President Obama made it official on Thursday. He nominated chief of staff Jack Lew as Treasury Secretary to replace Tim Geithner, who is expected to leave the administration on Jan. 25.
If confirmed by the Senate, Lew will start the job with years of experience working in Washington as well as stints in academia and Wall Street.
He is a former budget director for the Obama White House as well as the Clinton Administration and a former deputy Secretary of State under Hillary Clinton.
Lew was a key player in the 2011 bitter negotiations between the White House and House Republicans to raise the debt limit. The debt limit was eventually increased but not until after the U.S. lost its triple-A credit rating from ratings agency Standard & Poor's. As Treasury Secretary Lew could play an even greater role in this year’s upcoming budget negotiations.
Jack Lew's Early Years
Lew has a reputation as a New York liberal who started early in politics. As a 12-year-old, he campaigned for the anti-war Congressman Eugene McCarthy during the 1968 presidential primary season. Years later he was a senior policy adviser for House Speaker Tip O’Neill, Jr.
“I grew up in many ways on the Hill in Mr. O’Neill’s office," Lew told The New York Times.
Another big political influence on Lew: Paul Wellstone, who was Lew’s advisor at Carleton College before he became a liberal Democratic senator from Minnesota. Wellstone got Lew an internship working for Rep. Bella Abzug (D-N.Y.).
During the last decade he worked outside of Washington, first as an executive vice president at New York University, then managing director and chief operating officer at Citigroup Global Wealth Management.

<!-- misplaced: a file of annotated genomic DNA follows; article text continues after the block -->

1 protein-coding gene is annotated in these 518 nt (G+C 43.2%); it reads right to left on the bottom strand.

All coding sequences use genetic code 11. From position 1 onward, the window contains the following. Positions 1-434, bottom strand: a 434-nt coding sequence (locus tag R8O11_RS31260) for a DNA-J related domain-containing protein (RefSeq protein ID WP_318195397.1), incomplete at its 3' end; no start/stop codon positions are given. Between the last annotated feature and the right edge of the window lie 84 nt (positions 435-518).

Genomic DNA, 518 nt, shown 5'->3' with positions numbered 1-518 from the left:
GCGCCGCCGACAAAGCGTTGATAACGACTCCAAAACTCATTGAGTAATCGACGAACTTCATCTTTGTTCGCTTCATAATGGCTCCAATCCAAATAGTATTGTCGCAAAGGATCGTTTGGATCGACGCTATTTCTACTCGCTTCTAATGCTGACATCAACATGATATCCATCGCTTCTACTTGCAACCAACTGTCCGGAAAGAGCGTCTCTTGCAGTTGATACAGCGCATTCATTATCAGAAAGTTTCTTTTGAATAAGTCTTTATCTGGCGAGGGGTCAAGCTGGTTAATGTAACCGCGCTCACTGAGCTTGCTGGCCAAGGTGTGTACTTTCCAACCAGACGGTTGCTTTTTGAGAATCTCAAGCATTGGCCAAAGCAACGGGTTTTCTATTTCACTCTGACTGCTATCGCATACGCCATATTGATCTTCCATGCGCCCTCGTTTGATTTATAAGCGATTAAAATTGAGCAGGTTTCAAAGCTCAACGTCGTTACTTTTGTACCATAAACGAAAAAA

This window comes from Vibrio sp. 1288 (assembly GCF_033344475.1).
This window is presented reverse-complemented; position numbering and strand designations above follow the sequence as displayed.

The Upcoming Budget Battles
Greg Valliere, who follows Washington for Potomac Research, says Lew is a budget wonk who doesn’t have much experience in business or foreign issues. “There are some holes in his game,” Valliere tells The Daily Ticker.
But one area where Lew excels, says Valliere, is the budget. “He probably knows more about budget issues than anyone in Congress including Paul Ryan,” Valliere says. “He has an encyclopedic knowledge but he doesn’t give ground very easily…this is someone who’s going to take a very hard line as we head into debt ceiling talks in late February.”
And that hard line could be problematic when it comes to crafting a budget compromise. In a recent note Valliere writes that Lew has “legions of detractors within the Republican Party because of his refusal to compromise in past negotiations.”
Valliere, like most observers in Washington, expects Lew will be confirmed by the Senate but he expects there will be lots of questions about why the president’s inner circle doesn’t include anybody with "real business experience.”